5 Ways the Election Changed Politics
The midterms were not just about beating down the Democrats. Some of the results that will affect us for years didn't get much discussion.
3. 2008 May Have Been a Singular Moment
With Pennsylvania, Florida and Indiana going Republican in both the governor's mansion and the U.S. Senate, the coalition that elected President Obama in 2008 may be a thing of the past. Obama's ability to pull voters in these key swing states -- first from Hilary Clinton in the primary, and then in the general election -- was one of the most exciting and extraordinary accomplishments of the Obama campaign. Aided by Gov. Rendell in Pennsylvania (an early Clinton supporter who switched to Obama in the general election), moderate Republican Gov. Charlie Crist in Florida and even the reluctant support of former Democratic Sen. Evan Bayh in Indiana, Obama convinced Rust Belt voters and Latinos in Florida to support his candidacy, showing his remarkable ability to unite disparate voting blocks.
It's too soon to say if these voters will be lost to the president in 2012. There may still be a fair amount of queasiness in the electorate at the thought of giving the White House back to Republicans after the Bush disaster. But with Republicans controlling the governorships and Senate seats in these states, it's clear that President Obama will need to virtually start from scratch in swing states if he's to rebuild that coalition.
4. Tea Party Voters Are Weeding Out the Crazies
A lot has been said about the Tea Party's successes in this election. It's been estimated that more than 80 percent of Tea Party-backed candidates won election. But it's also worth noting that certain Tea Party candidates didn't win. Christine O'Donnell, Sharron Angle and Carl Paladino were all candidates who raised a great deal of money in their attempts to unseat strong establishment candidates in Delaware, Nevada and New York, respectively. These three collectively received more media attention than all of the Tea Party candidates running across the country. But it turns out that having to deny that you're a witch, telling Hispanic schoolchildren that they look like Asians or threatening to take out your opponents with a baseball bat is still frowned upon by most voters.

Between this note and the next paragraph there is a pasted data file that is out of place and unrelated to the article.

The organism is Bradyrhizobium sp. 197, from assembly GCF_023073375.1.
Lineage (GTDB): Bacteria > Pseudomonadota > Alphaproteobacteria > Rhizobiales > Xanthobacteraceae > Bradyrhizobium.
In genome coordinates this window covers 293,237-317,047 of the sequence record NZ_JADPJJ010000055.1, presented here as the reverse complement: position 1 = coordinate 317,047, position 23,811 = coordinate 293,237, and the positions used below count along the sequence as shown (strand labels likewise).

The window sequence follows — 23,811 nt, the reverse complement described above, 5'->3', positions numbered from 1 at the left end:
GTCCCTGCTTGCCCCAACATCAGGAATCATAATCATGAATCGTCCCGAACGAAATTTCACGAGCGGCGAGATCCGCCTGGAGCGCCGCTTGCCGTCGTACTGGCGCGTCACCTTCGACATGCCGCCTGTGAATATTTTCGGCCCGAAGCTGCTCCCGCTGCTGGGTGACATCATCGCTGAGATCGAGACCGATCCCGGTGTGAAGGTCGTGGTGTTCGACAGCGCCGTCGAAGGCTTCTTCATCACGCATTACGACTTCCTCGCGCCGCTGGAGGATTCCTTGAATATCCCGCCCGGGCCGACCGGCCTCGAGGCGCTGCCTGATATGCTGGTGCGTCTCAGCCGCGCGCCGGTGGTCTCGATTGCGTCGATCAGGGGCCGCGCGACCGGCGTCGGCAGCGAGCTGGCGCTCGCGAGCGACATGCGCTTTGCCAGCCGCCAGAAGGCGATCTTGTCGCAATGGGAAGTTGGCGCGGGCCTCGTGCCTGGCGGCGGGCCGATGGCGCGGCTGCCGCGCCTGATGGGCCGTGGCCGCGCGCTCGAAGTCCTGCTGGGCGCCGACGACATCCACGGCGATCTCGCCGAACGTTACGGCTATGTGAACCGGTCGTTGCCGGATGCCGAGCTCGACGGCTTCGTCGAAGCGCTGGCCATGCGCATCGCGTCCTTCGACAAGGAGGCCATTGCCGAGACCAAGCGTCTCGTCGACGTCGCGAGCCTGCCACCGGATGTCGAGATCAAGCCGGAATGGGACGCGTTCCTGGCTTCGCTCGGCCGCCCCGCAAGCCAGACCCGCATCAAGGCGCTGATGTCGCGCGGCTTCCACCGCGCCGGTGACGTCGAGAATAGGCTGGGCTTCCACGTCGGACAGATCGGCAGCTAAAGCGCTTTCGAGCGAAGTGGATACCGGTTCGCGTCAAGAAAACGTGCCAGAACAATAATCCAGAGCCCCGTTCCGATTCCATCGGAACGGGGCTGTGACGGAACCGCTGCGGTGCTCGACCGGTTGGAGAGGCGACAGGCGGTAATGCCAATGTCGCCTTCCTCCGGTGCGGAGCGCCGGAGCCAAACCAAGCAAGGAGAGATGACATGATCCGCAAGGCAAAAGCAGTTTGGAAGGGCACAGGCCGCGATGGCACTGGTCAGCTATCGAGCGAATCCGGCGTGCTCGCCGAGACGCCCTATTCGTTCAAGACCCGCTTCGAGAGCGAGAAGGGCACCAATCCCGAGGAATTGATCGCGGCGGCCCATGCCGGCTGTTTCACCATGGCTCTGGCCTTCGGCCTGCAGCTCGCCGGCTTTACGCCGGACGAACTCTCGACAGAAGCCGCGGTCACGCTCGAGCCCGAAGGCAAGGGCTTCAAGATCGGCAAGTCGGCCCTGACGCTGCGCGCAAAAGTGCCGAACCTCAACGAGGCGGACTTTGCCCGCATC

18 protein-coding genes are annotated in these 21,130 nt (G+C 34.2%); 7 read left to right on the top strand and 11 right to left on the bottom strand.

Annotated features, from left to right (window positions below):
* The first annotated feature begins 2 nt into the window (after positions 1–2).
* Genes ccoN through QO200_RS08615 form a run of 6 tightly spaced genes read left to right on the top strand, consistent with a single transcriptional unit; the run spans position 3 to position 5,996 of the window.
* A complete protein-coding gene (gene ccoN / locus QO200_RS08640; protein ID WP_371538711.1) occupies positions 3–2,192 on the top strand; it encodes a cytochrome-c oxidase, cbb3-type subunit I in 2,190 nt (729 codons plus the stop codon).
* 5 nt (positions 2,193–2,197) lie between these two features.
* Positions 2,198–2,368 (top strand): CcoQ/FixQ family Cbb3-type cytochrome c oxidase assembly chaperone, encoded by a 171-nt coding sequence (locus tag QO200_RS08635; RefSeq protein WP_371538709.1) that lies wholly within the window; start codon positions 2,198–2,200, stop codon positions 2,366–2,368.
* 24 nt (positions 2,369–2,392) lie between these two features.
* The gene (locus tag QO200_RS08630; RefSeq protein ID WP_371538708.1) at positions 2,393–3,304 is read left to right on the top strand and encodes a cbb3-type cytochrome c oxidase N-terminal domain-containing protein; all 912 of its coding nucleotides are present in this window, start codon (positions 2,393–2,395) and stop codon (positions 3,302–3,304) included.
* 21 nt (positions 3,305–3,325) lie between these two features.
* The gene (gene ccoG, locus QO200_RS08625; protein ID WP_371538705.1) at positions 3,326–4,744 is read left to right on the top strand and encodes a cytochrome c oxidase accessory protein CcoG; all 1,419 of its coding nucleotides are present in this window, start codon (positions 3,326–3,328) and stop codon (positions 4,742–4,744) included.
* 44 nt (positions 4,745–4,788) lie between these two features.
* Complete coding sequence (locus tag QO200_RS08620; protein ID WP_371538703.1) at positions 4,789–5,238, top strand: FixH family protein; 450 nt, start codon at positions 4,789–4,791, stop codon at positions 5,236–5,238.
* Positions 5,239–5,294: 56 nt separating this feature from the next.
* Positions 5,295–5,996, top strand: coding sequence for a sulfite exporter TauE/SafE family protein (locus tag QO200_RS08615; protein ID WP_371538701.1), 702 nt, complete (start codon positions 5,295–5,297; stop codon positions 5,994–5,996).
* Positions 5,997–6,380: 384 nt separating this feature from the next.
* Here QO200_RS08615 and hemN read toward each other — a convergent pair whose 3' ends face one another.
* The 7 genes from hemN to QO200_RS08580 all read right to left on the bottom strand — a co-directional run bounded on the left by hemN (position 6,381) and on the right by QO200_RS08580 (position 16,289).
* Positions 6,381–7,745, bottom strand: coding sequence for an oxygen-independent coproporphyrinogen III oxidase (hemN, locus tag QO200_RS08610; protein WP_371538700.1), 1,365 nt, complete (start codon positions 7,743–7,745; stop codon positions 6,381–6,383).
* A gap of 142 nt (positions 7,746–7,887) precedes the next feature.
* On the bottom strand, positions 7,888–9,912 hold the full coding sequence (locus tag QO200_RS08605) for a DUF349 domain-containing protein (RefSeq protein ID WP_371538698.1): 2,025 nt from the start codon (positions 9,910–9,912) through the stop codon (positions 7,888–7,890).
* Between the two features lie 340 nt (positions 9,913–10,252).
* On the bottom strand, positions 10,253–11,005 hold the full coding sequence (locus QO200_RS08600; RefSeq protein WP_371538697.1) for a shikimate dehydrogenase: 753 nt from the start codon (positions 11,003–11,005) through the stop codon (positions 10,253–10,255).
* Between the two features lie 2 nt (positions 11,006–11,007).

This is good news for the Tea Party movement. As opportunistic crackpots running as Tea Party candidates are rejected by voters, the Tea Party will hasten its inevitable transition into a more predictable libertarian block of the Republican Party, wielding real and powerful influence on the GOP establishment. This should serve as a wake-up call to Sarah Palin, who has hewed closer to the crackpot wing of the Tea Party. If she's serious about running for president in 2012 (and it's unlikely she is -- why work that hard when you can make lots of money and wield political influence without having a real job?), then she'll need to clean up her act. Putting crosshairs on Democratic-controlled districts on your website and encouraging Dr. Laura not to retreat but to "reload" after the radio provocateur used the n-word repeatedly is the kind of conduct that Palin may discover is going out of vogue among voters who are otherwise supportive of Tea Party aims.
5. The Next Move Is Up to the Republicans
Without question, this election is a sobering one for President Obama, just as the 1994 midterm election was for President Clinton. It's worth remembering that it was after 1994 that Clinton supported some of the most corrosive and shameful pieces of legislation of his presidency. The welfare-reform bill and the Antiterrorism and Effective Death Penalty Act, enacted in 1996, introduced policies that continue to resound negatively in the lives of African Americans, the poor and criminal defendants.
But judging by the stammering responses of Rep. Eric Cantor (R-Va.) and the fear I think I saw in the eyes of the putative new speaker of the House, John Boehner (R-Ohio), in the first 24 hours after this election, it's clear that Republicans in the House have no real plan to do anything constructive. Their agenda is one of "undoing": undoing health care, undoing what they call "Obama's policies."
But as has been said over and over, "It's the economy, stupid." The American public wants jobs and a stable economy. Keeping this country moving forward and providing jobs requires that our elected leaders actually do something. The most important poll number of this is election is 60 percent. That's the percentage of Americans just one month ago who disapproved of the Republican leadership. It's safe to say that this number hasn't moved much in the last month. That means that the Republicans are skating on thin ice. They've been given a chance -- a two-year window -- to make things better. It's not clear that the party of "Hell, no!" has anything to offer Americans who want solutions to our country's problems.
Sherrilyn Ifill, who teaches law at the University of Maryland, is a frequent contributor to The Root.